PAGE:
A group of frustrated and fed-up mountain biking advocates hope to keep the pressure on local decision-makers by staging a mass ride in Forest Park tonight.
While much of the recent focus in the community has been on River View Natural Area, Forest Park remains essentially off-limits to trail-riding. With a paltry 1/3 mile of singletrack trail open to bicycle users, it’s a potent symbol of what many see as a systematic bias against mountain biking from the Portland Parks & Recreation bureau.
The image chosen to publicize tonight’s ride (above) expresses some of the building frustration in the community. Scrawled across a billboard advertisement from the Forest Park Conservancy that features people happily pedaling in Forest Park is the hashtag and rally-cry, “#PortlandHatesMTBers.” (The billboard really chaps the hide of mountain bikers, many of whom see it on Highway 26 as they drive home from the Sandy Ridge Trail Area — a drive they do in large part because bikes are not allowed on trails at Forest Park).
The ride has been organized by individual activists and is not sanctioned by the Northwest Trail Alliance or any other non-profit advocacy group. Here’s more from the ride leader Üma Kleppinger:
“The City of Portland doesn’t deserve to be called “Bike Friendly” when year after year mountain bikers are denied access to park trails. Portland boasts some of the largest city parks in the country, yet selfishly hoards access for a few user groups. Let’s keep the heat on and build upon the momentum established at the River View Protest Ride — this time with a protest in Portland’s iconic Forest Park. Although this ride is staged in Forest Park, it’s meant to show a need for access to city parks, period.”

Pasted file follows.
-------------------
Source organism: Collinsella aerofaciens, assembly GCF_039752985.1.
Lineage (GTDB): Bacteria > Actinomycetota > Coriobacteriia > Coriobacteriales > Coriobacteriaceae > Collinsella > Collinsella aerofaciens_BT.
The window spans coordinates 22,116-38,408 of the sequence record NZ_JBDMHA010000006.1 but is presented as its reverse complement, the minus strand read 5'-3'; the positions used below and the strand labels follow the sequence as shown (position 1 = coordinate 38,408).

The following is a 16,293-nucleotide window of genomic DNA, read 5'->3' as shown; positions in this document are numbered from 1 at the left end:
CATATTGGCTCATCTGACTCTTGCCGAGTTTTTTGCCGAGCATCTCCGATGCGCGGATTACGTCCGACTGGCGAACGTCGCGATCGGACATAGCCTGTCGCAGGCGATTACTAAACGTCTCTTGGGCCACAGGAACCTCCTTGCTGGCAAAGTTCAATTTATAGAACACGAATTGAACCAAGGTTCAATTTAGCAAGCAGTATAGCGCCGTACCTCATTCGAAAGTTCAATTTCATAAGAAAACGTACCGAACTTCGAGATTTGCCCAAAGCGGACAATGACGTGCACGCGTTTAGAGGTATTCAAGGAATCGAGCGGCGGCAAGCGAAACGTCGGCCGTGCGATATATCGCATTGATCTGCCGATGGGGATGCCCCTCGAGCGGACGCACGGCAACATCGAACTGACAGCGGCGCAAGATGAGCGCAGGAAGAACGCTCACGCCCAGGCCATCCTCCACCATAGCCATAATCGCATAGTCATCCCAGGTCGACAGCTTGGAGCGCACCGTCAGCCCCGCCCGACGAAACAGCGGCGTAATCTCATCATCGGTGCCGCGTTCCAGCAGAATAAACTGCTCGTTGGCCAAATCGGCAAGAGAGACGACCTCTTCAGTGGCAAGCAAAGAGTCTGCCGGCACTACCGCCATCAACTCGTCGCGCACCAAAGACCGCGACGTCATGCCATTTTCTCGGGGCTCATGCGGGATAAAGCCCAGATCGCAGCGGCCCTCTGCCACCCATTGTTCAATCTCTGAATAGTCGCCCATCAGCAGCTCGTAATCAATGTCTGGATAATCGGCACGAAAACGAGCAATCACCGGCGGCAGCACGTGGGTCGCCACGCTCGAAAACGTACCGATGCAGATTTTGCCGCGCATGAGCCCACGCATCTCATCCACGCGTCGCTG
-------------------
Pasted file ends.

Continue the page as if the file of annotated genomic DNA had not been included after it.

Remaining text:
So far, 181 people have RSVP’d for the ride. A similar ride on March 16th to protest the River View bike ban drew over 300 people.
Kleppinger says the ride is meant to be a “show of force.” Details of the ride are being kept secret, but Kleppinger is urging everyone to wear good walking shoes — which leads us to believe part of the protest will include walking bikes on what are currently designated as hiking-only trails.
“This is a peaceful protest and a no-conflict ride,” Kleppinger explains on Facebook, “When we encounter other users on the trail, we will explain why we are there and why this measure is necessary… This is a demonstration of need, pure and simple.”
It’s been four and-a-half years since bike advocates last took to Forest Park. In October 2010 the NW Trail Alliance held a rally there after being left at the altar of access by the City of Portland.
Tonight’s ride meets at 6:00 pm (4/6), rain or shine, at the NW Thurman Street gate. See the Facebook event for more info.
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